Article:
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anymore. and that's just a direct effect, never mind what it would do to the markets. the government would not be able to pay some bills. the republicans say that's ok, we'll pick and choose. but there's a second consequence that i think is just as important. if they raise the debt ceiling -- we've gone through all this pain and we're no closer to fiscal stability than before. that will also have consequences and those won't go away on august 4. gwen: i don't hear the panic. >> one of the developments that is different is there are 75 to 115 members of the house who actually believe that we don't have to do this. maybe the number is a little lower than that. who think that maybe it would be good if the government went through the process of not paying for certain things anymore because they believe a lot of different things about it. >> they believe that's the way to get the government to change. >> and i might add that 233
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house members took a pledge in the last election not to raise taxes and they feel very bound by that because they know that their constituents are going to hold them to it. gwen: when they heard the president say today we have to fix this before they can do other things, the other things they heard was -- the president said investment. they heard spending. >> the problem with what michael talks about -- the house caucus brought in one of their economists to say this really is a big problem -- this is serious. stop denying it's going to be a bad thing. i don't think it changed a lot of minds. not raising the debt ceiling would be a problem. but even for this bare bones deal that senator mcconnell put forward which would raise the debt limit but allow republicans to vote against it, even that might not pass. and they're going to try to buy them off by adding a bunch of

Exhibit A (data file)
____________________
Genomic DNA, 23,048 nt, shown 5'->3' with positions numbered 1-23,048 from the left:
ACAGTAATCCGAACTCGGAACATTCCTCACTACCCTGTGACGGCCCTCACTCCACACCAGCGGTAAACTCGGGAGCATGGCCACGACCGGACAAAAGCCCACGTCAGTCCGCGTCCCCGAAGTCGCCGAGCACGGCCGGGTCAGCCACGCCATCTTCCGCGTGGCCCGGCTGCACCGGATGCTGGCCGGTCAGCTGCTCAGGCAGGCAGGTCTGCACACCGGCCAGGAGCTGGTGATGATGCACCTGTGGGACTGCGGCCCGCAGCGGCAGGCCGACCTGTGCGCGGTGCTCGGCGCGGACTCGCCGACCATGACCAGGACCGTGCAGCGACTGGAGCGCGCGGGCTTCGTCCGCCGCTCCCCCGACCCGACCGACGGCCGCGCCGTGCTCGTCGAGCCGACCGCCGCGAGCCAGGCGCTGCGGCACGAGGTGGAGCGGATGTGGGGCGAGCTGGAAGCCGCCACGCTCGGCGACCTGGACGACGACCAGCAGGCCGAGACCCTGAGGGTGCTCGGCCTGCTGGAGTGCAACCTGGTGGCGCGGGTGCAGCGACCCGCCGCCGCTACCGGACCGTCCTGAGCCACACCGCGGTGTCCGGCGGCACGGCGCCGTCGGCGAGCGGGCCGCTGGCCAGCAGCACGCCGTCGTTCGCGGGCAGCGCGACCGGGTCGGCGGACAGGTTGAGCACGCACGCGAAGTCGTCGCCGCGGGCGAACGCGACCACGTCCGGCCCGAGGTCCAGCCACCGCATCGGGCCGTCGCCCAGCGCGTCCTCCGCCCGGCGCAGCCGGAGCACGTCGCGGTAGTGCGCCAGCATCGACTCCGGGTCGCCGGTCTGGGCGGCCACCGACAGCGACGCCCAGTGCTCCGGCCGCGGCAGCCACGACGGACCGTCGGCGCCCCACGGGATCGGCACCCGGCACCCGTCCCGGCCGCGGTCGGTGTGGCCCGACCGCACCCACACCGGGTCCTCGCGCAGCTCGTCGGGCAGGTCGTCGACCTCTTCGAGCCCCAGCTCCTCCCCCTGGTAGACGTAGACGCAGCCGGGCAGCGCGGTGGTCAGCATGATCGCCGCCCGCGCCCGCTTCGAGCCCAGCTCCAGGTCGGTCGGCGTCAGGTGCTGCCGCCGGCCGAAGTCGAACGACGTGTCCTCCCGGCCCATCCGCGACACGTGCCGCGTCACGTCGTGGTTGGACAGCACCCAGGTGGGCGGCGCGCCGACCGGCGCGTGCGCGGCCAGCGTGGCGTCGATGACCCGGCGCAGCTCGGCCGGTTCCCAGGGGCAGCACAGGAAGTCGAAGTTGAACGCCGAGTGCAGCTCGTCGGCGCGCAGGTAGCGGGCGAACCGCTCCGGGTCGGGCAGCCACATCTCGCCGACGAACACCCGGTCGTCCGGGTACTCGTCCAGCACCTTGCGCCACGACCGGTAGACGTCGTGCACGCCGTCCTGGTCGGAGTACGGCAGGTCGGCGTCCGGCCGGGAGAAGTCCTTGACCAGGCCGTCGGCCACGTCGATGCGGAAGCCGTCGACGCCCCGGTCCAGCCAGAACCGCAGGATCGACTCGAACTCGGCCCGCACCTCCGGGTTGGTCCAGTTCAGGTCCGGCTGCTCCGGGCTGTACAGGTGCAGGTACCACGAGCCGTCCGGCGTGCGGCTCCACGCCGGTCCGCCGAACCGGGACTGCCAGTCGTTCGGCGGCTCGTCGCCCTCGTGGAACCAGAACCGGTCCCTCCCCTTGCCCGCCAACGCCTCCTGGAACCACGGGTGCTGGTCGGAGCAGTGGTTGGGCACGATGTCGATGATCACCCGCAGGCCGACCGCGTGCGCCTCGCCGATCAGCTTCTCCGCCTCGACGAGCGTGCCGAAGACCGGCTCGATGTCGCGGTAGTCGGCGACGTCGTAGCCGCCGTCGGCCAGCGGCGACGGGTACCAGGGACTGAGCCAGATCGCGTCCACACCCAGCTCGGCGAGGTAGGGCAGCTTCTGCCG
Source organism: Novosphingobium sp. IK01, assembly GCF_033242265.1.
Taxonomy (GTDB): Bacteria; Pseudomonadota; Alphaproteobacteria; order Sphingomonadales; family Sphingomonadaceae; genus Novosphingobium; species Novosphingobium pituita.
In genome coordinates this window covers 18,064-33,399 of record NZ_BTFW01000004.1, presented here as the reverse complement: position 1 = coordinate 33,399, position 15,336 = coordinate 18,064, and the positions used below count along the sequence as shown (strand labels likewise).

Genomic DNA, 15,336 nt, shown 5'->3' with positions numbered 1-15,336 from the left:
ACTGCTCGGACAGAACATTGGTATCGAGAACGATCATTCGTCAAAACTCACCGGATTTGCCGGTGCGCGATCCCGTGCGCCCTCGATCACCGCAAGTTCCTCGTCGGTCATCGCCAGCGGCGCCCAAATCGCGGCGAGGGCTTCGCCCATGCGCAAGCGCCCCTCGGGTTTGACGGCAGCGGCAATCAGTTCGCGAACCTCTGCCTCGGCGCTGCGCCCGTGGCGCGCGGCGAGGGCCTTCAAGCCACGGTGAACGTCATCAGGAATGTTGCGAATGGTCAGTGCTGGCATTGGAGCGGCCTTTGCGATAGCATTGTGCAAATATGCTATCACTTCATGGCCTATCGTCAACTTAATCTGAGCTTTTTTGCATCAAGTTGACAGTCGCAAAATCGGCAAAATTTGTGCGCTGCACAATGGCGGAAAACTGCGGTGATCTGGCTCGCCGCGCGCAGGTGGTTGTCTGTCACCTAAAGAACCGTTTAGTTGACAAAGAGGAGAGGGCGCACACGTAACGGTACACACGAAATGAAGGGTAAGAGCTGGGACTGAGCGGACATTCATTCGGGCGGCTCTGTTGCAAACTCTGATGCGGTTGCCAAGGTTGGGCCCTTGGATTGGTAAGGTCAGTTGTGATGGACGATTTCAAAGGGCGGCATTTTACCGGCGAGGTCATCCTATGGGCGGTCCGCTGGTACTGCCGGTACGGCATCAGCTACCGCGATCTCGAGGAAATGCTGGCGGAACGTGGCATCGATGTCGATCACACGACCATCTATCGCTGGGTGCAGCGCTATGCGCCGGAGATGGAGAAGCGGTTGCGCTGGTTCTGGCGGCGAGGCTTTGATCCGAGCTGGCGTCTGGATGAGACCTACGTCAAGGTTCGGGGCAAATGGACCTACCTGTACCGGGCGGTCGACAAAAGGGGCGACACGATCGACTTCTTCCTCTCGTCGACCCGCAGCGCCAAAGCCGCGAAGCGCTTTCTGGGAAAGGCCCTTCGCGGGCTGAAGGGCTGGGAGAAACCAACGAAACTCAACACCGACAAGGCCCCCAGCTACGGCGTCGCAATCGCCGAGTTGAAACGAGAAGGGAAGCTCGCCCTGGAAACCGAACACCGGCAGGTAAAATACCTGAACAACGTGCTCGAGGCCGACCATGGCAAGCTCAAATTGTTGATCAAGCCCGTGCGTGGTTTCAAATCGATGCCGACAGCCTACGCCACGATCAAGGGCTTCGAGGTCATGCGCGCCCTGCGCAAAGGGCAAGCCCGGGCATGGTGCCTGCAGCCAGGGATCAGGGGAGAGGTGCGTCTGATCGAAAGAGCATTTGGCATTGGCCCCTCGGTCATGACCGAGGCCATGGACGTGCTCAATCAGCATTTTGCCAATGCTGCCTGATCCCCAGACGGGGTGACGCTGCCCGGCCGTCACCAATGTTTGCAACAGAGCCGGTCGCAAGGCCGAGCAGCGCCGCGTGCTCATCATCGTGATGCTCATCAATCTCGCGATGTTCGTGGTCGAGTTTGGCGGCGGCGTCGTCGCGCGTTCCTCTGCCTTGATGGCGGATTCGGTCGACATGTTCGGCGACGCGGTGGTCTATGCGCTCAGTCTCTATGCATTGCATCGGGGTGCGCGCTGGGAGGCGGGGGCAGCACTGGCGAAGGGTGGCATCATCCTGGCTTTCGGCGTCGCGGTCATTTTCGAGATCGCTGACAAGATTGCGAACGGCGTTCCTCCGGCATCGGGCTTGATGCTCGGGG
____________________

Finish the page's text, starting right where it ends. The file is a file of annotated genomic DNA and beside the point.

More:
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spending cuts to the mcconnell deal. well, you start to lose democrats. you may not be able to get 218 votes. >> what the president was talking about today is it's clear he'd like an extension of the payroll tax cut. if you're going to get that and you're going to get tax cuts, as the president said, well, then what are you willing to give for that? close some loopholes? gwen: the other thing the president was trying to do today was speak over our heads and speak over the heads of the negotiators and speak to america and say they're on my side. public opinion polls seem to be shifting in the president's direction with political independents most concerned that a deal get done. but political insiders, people here in washington reflecked it by here inside the beltway. 97% of democrats predict catastrophic or major economic
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consequences if congress fails to raise the debt limit while only 50% of republicans say the same and 29% say the impact would be minor. how does that drive the debate? >> two things the president said truck struck me today. he was kind of instituting a strategic withdrawal. he said he wanted the tax cuts and revenue hikes to be 3-1, then 5-1. looks to be 100-0. gwen: if i closed my eyes i could have been listening to a republican. >> he has to explain to his voters and backers as to why he's gotten into this position. second, he was kind of sandbagging the republicans a little bit. at least this is what i deteched. we can go ahead with this short-gap arm defend face-saving door number three but i'm going to run the right to run against you next term.